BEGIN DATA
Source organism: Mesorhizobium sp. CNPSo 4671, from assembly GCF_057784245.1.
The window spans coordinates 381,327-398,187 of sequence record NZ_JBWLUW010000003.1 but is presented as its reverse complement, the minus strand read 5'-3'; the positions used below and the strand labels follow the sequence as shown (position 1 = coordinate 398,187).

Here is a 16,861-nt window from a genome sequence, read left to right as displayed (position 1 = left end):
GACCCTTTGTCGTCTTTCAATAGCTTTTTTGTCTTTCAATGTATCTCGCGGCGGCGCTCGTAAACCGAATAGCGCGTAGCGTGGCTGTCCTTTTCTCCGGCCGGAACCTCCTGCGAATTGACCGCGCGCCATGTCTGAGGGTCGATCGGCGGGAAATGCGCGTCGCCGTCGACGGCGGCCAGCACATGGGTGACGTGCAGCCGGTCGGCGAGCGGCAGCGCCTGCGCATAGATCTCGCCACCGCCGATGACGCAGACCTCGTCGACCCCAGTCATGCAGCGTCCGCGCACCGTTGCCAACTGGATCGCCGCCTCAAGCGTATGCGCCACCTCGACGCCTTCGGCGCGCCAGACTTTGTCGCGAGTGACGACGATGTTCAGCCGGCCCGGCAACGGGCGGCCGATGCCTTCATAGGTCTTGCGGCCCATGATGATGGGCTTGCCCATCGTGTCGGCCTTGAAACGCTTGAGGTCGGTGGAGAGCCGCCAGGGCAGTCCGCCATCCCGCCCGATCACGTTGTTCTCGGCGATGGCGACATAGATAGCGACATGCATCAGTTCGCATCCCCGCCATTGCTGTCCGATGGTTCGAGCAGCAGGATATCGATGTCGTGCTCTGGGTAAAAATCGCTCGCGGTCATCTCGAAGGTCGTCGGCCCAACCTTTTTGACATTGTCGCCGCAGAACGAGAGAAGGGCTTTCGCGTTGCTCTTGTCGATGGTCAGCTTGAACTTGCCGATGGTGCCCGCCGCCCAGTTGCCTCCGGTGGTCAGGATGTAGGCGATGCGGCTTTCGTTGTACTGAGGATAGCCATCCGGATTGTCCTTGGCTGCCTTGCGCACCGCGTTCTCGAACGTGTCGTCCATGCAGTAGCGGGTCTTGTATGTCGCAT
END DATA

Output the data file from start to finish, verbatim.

Source organism: Mesorhizobium sp. CNPSo 4671, from assembly GCF_057784245.1.
The window spans coordinates 381,327-398,187 of sequence record NZ_JBWLUW010000003.1 but is presented as its reverse complement, the minus strand read 5'-3'; the positions used below and the strand labels follow the sequence as shown (position 1 = coordinate 398,187).

Here is a 16,861-nt window from a genome sequence, read left to right as displayed (position 1 = left end):
GACCCTTTGTCGTCTTTCAATAGCTTTTTTGTCTTTCAATGTATCTCGCGGCGGCGCTCGTAAACCGAATAGCGCGTAGCGTGGCTGTCCTTTTCTCCGGCCGGAACCTCCTGCGAATTGACCGCGCGCCATGTCTGAGGGTCGATCGGCGGGAAATGCGCGTCGCCGTCGACGGCGGCCAGCACATGGGTGACGTGCAGCCGGTCGGCGAGCGGCAGCGCCTGCGCATAGATCTCGCCACCGCCGATGACGCAGACCTCGTCGACCCCAGTCATGCAGCGTCCGCGCACCGTTGCCAACTGGATCGCCGCCTCAAGCGTATGCGCCACCTCGACGCCTTCGGCGCGCCAGACTTTGTCGCGAGTGACGACGATGTTCAGCCGGCCCGGCAACGGGCGGCCGATGCCTTCATAGGTCTTGCGGCCCATGATGATGGGCTTGCCCATCGTGTCGGCCTTGAAACGCTTGAGGTCGGTGGAGAGCCGCCAGGGCAGTCCGCCATCCCGCCCGATCACGTTGTTCTCGGCGATGGCGACATAGATAGCGACATGCATCAGTTCGCATCCCCGCCATTGCTGTCCGATGGTTCGAGCAGCAGGATATCGATGTCGTGCTCTGGGTAAAAATCGCTCGCGGTCATCTCGAAGGTCGTCGGCCCAACCTTTTTGACATTGTCGCCGCAGAACGAGAGAAGGGCTTTCGCGTTGCTCTTGTCGATGGTCAGCTTGAACTTGCCGATGGTGCCCGCCGCCCAGTTGCCTCCGGTGGTCAGGATGTAGGCGATGCGGCTTTCGTTGTACTGAGGATAGCCATCCGGATTGTCCTTGGCTGCCTTGCGCACCGCGTTCTCGAACGTGTCGTCCATGCAGTAGCGGGTCTTGTATGTCGCAT